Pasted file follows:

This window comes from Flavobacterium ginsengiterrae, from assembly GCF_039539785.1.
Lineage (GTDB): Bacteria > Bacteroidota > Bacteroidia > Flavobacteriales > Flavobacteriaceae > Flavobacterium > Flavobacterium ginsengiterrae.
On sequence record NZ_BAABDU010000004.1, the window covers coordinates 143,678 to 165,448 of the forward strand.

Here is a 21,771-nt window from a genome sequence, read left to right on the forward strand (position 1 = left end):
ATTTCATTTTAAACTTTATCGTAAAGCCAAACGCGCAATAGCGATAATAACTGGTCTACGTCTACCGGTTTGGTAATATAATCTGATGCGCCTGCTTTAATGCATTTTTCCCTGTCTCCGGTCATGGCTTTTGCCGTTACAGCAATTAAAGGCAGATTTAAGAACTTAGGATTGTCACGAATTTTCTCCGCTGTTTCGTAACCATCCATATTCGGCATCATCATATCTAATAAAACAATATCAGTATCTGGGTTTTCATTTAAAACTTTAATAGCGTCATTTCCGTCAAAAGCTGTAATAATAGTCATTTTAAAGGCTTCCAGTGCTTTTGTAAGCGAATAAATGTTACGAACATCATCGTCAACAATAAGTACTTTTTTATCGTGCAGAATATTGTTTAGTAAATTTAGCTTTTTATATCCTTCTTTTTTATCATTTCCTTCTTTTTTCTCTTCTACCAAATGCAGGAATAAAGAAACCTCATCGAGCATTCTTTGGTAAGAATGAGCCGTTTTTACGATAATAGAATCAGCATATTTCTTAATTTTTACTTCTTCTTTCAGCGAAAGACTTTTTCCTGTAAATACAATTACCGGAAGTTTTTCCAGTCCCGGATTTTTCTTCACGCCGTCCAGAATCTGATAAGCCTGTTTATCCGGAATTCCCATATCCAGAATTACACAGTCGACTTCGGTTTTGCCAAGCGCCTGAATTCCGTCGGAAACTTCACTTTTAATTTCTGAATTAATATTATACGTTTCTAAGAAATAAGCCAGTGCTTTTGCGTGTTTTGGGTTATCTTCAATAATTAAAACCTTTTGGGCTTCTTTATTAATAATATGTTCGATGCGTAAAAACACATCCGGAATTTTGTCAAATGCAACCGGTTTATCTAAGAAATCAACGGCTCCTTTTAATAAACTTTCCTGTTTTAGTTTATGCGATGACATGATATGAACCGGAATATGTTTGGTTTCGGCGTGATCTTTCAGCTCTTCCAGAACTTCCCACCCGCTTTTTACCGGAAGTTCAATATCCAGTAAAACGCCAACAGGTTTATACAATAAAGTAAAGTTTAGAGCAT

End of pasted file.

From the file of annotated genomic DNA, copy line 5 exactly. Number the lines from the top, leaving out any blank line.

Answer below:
ATTTCATTTTAAACTTTATCGTAAAGCCAAACGCGCAATAGCGATAATAACTGGTCTACGTCTACCGGTTTGGTAATATAATCTGATGCGCCTGCTTTAATGCATTTTTCCCTGTCTCCGGTCATGGCTTTTGCCGTTACAGCAATTAAAGGCAGATTTAAGAACTTAGGATTGTCACGAATTTTCTCCGCTGTTTCGTAACCATCCATATTCGGCATCATCATATCTAATAAAACAATATCAGTATCTGGGTTTTCATTTAAAACTTTAATAGCGTCATTTCCGTCAAAAGCTGTAATAATAGTCATTTTAAAGGCTTCCAGTGCTTTTGTAAGCGAATAAATGTTACGAACATCATCGTCAACAATAAGTACTTTTTTATCGTGCAGAATATTGTTTAGTAAATTTAGCTTTTTATATCCTTCTTTTTTATCATTTCCTTCTTTTTTCTCTTCTACCAAATGCAGGAATAAAGAAACCTCATCGAGCATTCTTTGGTAAGAATGAGCCGTTTTTACGATAATAGAATCAGCATATTTCTTAATTTTTACTTCTTCTTTCAGCGAAAGACTTTTTCCTGTAAATACAATTACCGGAAGTTTTTCCAGTCCCGGATTTTTCTTCACGCCGTCCAGAATCTGATAAGCCTGTTTATCCGGAATTCCCATATCCAGAATTACACAGTCGACTTCGGTTTTGCCAAGCGCCTGAATTCCGTCGGAAACTTCACTTTTAATTTCTGAATTAATATTATACGTTTCTAAGAAATAAGCCAGTGCTTTTGCGTGTTTTGGGTTATCTTCAATAATTAAAACCTTTTGGGCTTCTTTATTAATAATATGTTCGATGCGTAAAAACACATCCGGAATTTTGTCAAATGCAACCGGTTTATCTAAGAAATCAACGGCTCCTTTTAATAAACTTTCCTGTTTTAGTTTATGCGATGACATGATATGAACCGGAATATGTTTGGTTTCGGCGTGATCTTTCAGCTCTTCCAGAACTTCCCACCCGCTTTTTACCGGAAGTTCAATATCCAGTAAAACGCCAACAGGTTTATACAATAAAGTAAAGTTTAGAGCAT